This article was published on September 1, 2020

Electronic skin that ‘feels’ pain could lead to smarter prosthetics and robots

Scientists from RMIT University have already developed prototypes of the system

Electronic skin that ‘feels’ pain could lead to smarter prosthetics and robots

A new electronic skin that reacts to pain like humans could provide the foundations for better prosthetics, smarter robots, and non-invasive alternatives to skin grafts, according to the device’s inventors.

The artificial skin was developed by scientists from RMIT University in Australia, who claim it reacts to painful sensations as quickly as it takes nerve signals to reach the brain.

The prototype skin is made of stretchable electronics as thin as a sticker. Credit: RMIT University.

Lead researcher Professor Madhu Bhaskar said the feedback system could pave the way for next-generation biomedical technologies and intelligent robotics.

We’re sensing things all the time through the skin but our pain response only kicks in at a certain point, like when we touch something too hot or too sharp. No electronic technologies have been able to realistically mimic that very human feeling of pain – until now. Our artificial skin reacts instantly when pressure, heat, or cold reach a painful threshold. It’s a critical step forward in the future development of the sophisticated feedback systems that we need to deliver truly smart prosthetics and intelligent robotics.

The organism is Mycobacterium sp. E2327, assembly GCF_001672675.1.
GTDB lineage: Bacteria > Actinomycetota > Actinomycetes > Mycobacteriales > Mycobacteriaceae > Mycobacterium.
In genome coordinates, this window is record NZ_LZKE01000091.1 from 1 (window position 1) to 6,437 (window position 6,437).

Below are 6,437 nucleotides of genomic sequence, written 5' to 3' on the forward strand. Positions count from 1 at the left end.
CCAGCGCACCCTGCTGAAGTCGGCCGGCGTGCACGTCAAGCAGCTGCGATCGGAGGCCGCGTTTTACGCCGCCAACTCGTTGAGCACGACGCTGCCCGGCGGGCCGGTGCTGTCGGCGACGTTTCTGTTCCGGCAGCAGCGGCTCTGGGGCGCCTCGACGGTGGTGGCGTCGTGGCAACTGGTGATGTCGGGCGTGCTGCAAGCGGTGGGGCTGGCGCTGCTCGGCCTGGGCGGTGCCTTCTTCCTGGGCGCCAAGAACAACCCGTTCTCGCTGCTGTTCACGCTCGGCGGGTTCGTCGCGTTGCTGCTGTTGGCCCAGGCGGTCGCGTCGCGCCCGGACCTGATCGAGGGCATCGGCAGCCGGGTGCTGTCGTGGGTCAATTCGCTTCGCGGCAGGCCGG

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The researchers built their prototype devices by combining stretchable wearable electronics, temperature-reactive coatings, and electronic memory cells that mimic the way the brain recalls and retains information.

These three technologies enable the skin to react when pressure, heat, or pain hits a certain threshold.

“While some existing technologies have used electrical signals to mimic different levels of pain, these new devices can react to real mechanical pressure, temperature and pain, and deliver the right electronic response,” said researcher Md Ataur Rahman.

“It means our artificial skin knows the difference between gently touching a pin with your finger or accidentally stabbing yourself with it – a critical distinction that has never been achieved before electronically.”

You can check out their research paper at the Wiley Online Library.

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